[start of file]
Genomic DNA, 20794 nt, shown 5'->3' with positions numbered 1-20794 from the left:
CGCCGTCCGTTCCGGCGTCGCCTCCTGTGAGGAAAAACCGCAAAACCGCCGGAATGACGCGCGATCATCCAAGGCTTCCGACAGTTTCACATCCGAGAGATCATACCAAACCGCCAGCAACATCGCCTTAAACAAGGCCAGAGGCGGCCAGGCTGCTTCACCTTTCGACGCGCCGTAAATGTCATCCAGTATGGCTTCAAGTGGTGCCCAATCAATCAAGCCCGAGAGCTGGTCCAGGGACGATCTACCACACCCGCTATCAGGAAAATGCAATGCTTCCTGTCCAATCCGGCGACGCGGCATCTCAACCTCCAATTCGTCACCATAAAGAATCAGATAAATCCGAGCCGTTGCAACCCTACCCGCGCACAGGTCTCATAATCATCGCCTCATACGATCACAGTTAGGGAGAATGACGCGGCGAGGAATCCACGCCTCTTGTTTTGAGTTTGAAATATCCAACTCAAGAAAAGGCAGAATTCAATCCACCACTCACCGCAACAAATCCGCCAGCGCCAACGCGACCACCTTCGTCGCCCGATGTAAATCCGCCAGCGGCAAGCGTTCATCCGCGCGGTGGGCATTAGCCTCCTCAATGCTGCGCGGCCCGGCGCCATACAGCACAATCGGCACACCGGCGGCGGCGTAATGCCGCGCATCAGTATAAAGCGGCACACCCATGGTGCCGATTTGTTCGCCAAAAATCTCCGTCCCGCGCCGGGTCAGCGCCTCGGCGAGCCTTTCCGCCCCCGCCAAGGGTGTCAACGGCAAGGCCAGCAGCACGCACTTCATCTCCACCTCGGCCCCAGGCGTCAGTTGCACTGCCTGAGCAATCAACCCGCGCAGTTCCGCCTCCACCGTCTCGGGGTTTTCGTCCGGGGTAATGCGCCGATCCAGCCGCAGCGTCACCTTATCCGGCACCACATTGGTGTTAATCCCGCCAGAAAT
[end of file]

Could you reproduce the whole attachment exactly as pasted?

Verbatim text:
Genomic DNA, 20794 nt, shown 5'->3' with positions numbered 1-20794 from the left:
CGCCGTCCGTTCCGGCGTCGCCTCCTGTGAGGAAAAACCGCAAAACCGCCGGAATGACGCGCGATCATCCAAGGCTTCCGACAGTTTCACATCCGAGAGATCATACCAAACCGCCAGCAACATCGCCTTAAACAAGGCCAGAGGCGGCCAGGCTGCTTCACCTTTCGACGCGCCGTAAATGTCATCCAGTATGGCTTCAAGTGGTGCCCAATCAATCAAGCCCGAGAGCTGGTCCAGGGACGATCTACCACACCCGCTATCAGGAAAATGCAATGCTTCCTGTCCAATCCGGCGACGCGGCATCTCAACCTCCAATTCGTCACCATAAAGAATCAGATAAATCCGAGCCGTTGCAACCCTACCCGCGCACAGGTCTCATAATCATCGCCTCATACGATCACAGTTAGGGAGAATGACGCGGCGAGGAATCCACGCCTCTTGTTTTGAGTTTGAAATATCCAACTCAAGAAAAGGCAGAATTCAATCCACCACTCACCGCAACAAATCCGCCAGCGCCAACGCGACCACCTTCGTCGCCCGATGTAAATCCGCCAGCGGCAAGCGTTCATCCGCGCGGTGGGCATTAGCCTCCTCAATGCTGCGCGGCCCGGCGCCATACAGCACAATCGGCACACCGGCGGCGGCGTAATGCCGCGCATCAGTATAAAGCGGCACACCCATGGTGCCGATTTGTTCGCCAAAAATCTCCGTCCCGCGCCGGGTCAGCGCCTCGGCGAGCCTTTCCGCCCCCGCCAAGGGTGTCAACGGCAAGGCCAGCAGCACGCACTTCATCTCCACCTCGGCCCCAGGCGTCAGTTGCACTGCCTGAGCAATCAACCCGCGCAGTTCCGCCTCCACCGTCTCGGGGTTTTCGTCCGGGGTAATGCGCCGATCCAGCCGCAGCGTCACCTTATCCGGCACCACATTGGTGTTAATCCCGCCAGAAAT